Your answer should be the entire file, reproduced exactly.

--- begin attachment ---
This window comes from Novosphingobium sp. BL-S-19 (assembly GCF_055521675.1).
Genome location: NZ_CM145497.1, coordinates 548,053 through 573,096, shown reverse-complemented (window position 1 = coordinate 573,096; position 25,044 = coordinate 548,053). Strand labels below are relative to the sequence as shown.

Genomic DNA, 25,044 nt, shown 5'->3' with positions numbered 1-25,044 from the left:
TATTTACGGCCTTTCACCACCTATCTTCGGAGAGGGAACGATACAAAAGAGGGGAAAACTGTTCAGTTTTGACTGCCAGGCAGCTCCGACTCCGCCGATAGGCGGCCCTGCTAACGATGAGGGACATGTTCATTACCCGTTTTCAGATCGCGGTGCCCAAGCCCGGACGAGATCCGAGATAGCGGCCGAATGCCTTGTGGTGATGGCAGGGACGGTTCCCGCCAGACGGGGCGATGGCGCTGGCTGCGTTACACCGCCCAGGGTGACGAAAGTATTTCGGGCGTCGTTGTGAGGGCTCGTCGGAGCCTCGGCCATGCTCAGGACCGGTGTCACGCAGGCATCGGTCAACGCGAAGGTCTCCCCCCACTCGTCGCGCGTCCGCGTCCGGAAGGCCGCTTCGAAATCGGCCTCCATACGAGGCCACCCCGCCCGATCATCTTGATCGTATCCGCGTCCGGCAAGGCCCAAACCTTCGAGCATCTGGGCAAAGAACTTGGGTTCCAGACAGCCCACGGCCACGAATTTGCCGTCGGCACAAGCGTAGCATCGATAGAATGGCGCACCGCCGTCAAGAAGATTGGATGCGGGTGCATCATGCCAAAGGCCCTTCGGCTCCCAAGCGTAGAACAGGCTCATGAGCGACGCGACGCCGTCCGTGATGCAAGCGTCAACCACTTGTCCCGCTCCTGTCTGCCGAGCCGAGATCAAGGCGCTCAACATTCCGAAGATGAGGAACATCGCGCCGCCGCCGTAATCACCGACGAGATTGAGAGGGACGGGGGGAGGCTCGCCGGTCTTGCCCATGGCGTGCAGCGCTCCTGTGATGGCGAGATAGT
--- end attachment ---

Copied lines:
This window comes from Novosphingobium sp. BL-S-19 (assembly GCF_055521675.1).
Genome location: NZ_CM145497.1, coordinates 548,053 through 573,096, shown reverse-complemented (window position 1 = coordinate 573,096; position 25,044 = coordinate 548,053). Strand labels below are relative to the sequence as shown.

Genomic DNA, 25,044 nt, shown 5'->3' with positions numbered 1-25,044 from the left:
TATTTACGGCCTTTCACCACCTATCTTCGGAGAGGGAACGATACAAAAGAGGGGAAAACTGTTCAGTTTTGACTGCCAGGCAGCTCCGACTCCGCCGATAGGCGGCCCTGCTAACGATGAGGGACATGTTCATTACCCGTTTTCAGATCGCGGTGCCCAAGCCCGGACGAGATCCGAGATAGCGGCCGAATGCCTTGTGGTGATGGCAGGGACGGTTCCCGCCAGACGGGGCGATGGCGCTGGCTGCGTTACACCGCCCAGGGTGACGAAAGTATTTCGGGCGTCGTTGTGAGGGCTCGTCGGAGCCTCGGCCATGCTCAGGACCGGTGTCACGCAGGCATCGGTCAACGCGAAGGTCTCCCCCCACTCGTCGCGCGTCCGCGTCCGGAAGGCCGCTTCGAAATCGGCCTCCATACGAGGCCACCCCGCCCGATCATCTTGATCGTATCCGCGTCCGGCAAGGCCCAAACCTTCGAGCATCTGGGCAAAGAACTTGGGTTCCAGACAGCCCACGGCCACGAATTTGCCGTCGGCACAAGCGTAGCATCGATAGAATGGCGCACCGCCGTCAAGAAGATTGGATGCGGGTGCATCATGCCAAAGGCCCTTCGGCTCCCAAGCGTAGAACAGGCTCATGAGCGACGCGACGCCGTCCGTGATGCAAGCGTCAACCACTTGTCCCGCTCCTGTCTGCCGAGCCGAGATCAAGGCGCTCAACATTCCGAAGATGAGGAACATCGCGCCGCCGCCGTAATCACCGACGAGATTGAGAGGGACGGGGGGAGGCTCGCCGGTCTTGCCCATGGCGTGCAGCGCTCCTGTGATGGCGAGATAGT